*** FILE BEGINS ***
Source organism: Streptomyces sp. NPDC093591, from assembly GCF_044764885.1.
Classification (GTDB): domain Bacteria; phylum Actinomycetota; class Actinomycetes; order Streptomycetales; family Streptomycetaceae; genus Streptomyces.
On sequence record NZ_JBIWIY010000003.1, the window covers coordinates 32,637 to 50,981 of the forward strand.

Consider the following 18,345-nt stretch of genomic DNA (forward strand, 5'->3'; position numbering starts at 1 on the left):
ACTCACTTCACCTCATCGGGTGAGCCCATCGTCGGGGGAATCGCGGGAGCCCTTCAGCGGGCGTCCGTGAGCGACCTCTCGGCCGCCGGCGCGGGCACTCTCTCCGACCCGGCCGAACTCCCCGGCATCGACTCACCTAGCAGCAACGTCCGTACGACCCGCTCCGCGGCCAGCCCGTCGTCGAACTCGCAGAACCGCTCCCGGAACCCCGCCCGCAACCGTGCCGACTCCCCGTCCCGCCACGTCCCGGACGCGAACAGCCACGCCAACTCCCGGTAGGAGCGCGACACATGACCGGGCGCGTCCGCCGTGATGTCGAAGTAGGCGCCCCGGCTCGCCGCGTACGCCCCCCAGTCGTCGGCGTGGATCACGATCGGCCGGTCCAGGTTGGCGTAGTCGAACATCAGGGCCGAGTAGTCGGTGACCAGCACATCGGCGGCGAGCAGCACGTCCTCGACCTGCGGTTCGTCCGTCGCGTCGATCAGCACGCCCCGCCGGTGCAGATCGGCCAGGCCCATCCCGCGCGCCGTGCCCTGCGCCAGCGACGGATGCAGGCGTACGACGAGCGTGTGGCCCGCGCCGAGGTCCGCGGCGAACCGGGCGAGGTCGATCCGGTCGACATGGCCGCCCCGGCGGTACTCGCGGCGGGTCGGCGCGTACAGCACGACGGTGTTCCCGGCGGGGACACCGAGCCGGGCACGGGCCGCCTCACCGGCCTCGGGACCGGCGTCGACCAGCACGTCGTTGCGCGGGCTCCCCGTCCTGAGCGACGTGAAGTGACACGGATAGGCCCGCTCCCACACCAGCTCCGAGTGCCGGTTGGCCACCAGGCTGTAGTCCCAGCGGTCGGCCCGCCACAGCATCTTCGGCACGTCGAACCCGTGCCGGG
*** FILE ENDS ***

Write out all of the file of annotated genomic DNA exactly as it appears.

Source organism: Streptomyces sp. NPDC093591, from assembly GCF_044764885.1.
Classification (GTDB): domain Bacteria; phylum Actinomycetota; class Actinomycetes; order Streptomycetales; family Streptomycetaceae; genus Streptomyces.
On sequence record NZ_JBIWIY010000003.1, the window covers coordinates 32,637 to 50,981 of the forward strand.

Consider the following 18,345-nt stretch of genomic DNA (forward strand, 5'->3'; position numbering starts at 1 on the left):
ACTCACTTCACCTCATCGGGTGAGCCCATCGTCGGGGGAATCGCGGGAGCCCTTCAGCGGGCGTCCGTGAGCGACCTCTCGGCCGCCGGCGCGGGCACTCTCTCCGACCCGGCCGAACTCCCCGGCATCGACTCACCTAGCAGCAACGTCCGTACGACCCGCTCCGCGGCCAGCCCGTCGTCGAACTCGCAGAACCGCTCCCGGAACCCCGCCCGCAACCGTGCCGACTCCCCGTCCCGCCACGTCCCGGACGCGAACAGCCACGCCAACTCCCGGTAGGAGCGCGACACATGACCGGGCGCGTCCGCCGTGATGTCGAAGTAGGCGCCCCGGCTCGCCGCGTACGCCCCCCAGTCGTCGGCGTGGATCACGATCGGCCGGTCCAGGTTGGCGTAGTCGAACATCAGGGCCGAGTAGTCGGTGACCAGCACATCGGCGGCGAGCAGCACGTCCTCGACCTGCGGTTCGTCCGTCGCGTCGATCAGCACGCCCCGCCGGTGCAGATCGGCCAGGCCCATCCCGCGCGCCGTGCCCTGCGCCAGCGACGGATGCAGGCGTACGACGAGCGTGTGGCCCGCGCCGAGGTCCGCGGCGAACCGGGCGAGGTCGATCCGGTCGACATGGCCGCCCCGGCGGTACTCGCGGCGGGTCGGCGCGTACAGCACGACGGTGTTCCCGGCGGGGACACCGAGCCGGGCACGGGCCGCCTCACCGGCCTCGGGACCGGCGTCGACCAGCACGTCGTTGCGCGGGCTCCCCGTCCTGAGCGACGTGAAGTGACACGGATAGGCCCGCTCCCACACCAGCTCCGAGTGCCGGTTGGCCACCAGGCTGTAGTCCCAGCGGTCGGCCCGCCACAGCATCTTCGGCACGTCGAACCCGTGCCGGG